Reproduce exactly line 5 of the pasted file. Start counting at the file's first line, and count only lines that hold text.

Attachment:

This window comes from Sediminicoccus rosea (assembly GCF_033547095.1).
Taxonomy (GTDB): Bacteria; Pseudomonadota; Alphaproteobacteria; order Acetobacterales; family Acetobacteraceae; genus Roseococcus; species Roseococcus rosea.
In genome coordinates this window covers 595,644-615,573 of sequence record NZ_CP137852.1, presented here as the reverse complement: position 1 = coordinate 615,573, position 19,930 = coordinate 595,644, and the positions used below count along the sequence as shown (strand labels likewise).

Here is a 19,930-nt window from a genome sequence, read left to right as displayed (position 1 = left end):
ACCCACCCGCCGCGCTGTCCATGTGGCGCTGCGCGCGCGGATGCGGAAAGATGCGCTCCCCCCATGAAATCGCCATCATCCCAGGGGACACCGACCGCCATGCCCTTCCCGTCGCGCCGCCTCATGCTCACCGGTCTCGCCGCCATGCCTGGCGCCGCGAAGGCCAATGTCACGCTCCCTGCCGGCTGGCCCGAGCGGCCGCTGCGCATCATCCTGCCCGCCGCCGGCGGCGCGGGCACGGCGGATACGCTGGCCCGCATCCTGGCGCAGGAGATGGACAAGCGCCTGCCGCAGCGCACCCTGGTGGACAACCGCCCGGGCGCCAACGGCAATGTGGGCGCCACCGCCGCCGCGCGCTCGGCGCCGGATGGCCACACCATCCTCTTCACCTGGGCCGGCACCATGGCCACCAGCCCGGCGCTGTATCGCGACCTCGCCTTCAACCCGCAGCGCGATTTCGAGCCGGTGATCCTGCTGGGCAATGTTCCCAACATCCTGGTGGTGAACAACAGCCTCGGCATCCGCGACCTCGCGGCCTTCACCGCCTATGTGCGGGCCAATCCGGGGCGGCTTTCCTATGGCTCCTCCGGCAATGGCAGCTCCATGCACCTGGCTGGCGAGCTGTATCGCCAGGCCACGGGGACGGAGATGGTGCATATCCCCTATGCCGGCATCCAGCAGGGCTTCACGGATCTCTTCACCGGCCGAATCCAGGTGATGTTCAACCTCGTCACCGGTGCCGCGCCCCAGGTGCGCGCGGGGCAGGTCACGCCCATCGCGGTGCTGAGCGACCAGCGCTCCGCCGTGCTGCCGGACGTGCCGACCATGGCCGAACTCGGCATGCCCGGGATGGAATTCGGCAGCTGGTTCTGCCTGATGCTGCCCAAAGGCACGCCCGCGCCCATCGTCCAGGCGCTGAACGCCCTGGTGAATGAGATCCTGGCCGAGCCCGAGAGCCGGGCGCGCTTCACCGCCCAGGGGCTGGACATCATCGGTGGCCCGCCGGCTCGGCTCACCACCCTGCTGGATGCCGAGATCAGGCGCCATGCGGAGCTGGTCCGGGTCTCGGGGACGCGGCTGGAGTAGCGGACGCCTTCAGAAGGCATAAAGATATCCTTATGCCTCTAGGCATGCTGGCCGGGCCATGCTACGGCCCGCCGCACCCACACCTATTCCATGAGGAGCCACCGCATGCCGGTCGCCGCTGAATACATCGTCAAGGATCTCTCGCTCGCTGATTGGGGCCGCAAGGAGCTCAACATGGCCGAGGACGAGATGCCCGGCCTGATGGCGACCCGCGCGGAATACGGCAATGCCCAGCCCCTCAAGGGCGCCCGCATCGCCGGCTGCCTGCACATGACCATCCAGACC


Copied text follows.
ACCCACCCGCCGCGCTGTCCATGTGGCGCTGCGCGCGCGGATGCGGAAAGATGCGCTCCCCCCATGAAATCGCCATCATCCCAGGGGACACCGACCGCCATGCCCTTCCCGTCGCGCCGCCTCATGCTCACCGGTCTCGCCGCCATGCCTGGCGCCGCGAAGGCCAATGTCACGCTCCCTGCCGGCTGGCCCGAGCGGCCGCTGCGCATCATCCTGCCCGCCGCCGGCGGCGCGGGCACGGCGGATACGCTGGCCCGCATCCTGGCGCAGGAGATGGACAAGCGCCTGCCGCAGCGCACCCTGGTGGACAACCGCCCGGGCGCCAACGGCAATGTGGGCGCCACCGCCGCCGCGCGCTCGGCGCCGGATGGCCACACCATCCTCTTCACCTGGGCCGGCACCATGGCCACCAGCCCGGCGCTGTATCGCGACCTCGCCTTCAACCCGCAGCGCGATTTCGAGCCGGTGATCCTGCTGGGCAATGTTCCCAACATCCTGGTGGTGAACAACAGCCTCGGCATCCGCGACCTCGCGGCCTTCACCGCCTATGTGCGGGCCAATCCGGGGCGGCTTTCCTATGGCTCCTCCGGCAATGGCAGCTCCATGCACCTGGCTGGCGAGCTGTATCGCCAGGCCACGGGGACGGAGATGGTGCATATCCCCTATGCCGGCATCCAGCAGGGCTTCACGGATCTCTTCACCGGCCGAATCCAGGTGATGTTCAACCTCGTCACCGGTGCCGCGCCCCAGGTGCGCGCGGGGCAGGTCACGCCCATCGCGGTGCTGAGCGACCAGCGCTCCGCCGTGCTGCCGGACGTGCCGACCATGGCCGAACTCGGCATGCCCGGGATGGAATTCGGCAGCTGGTTCTGCCTGATGCTGCCCAAAGGCACGCCCGCGCCCATCGTCCAGGCGCTGAACGCCCTGGTGAATGAGATCCTGGCCGAGCCCGAGAGCCGGGCGCGCTTCACCGCCCAGGGGCTGGACATCATCGGTGGCCCGCCGGCTCGGCTCACCACCCTGCTGGATGCCGAGATCAGGCGCCATGCGGAGCTGGTCCGGGTCTCGGGGACGCGGCTGGAGTAGCGGACGCCTTCAGAAGGCATAAAGATATCCTTATGCCTCTAGGCATGCTGGCCGGGCCATGCTACGGCCCGCCGCACCCACACCTATTCCATGAGGAGCCACCGCATGCCGGTCGCCGCTGAATACATCGTCAAGGATCTCTCGCTCGCTGATTGGGGCCGCAAGGAGCTCAACATGGCCGAGGACGAGATGCCCGGCCTGATGGCGACCCGCGCGGAATACGGCAATGCCCAGCCCCTCAAGGGCGCCCGCATCGCCGGCTGCCTGCACATGACCATCCAGACC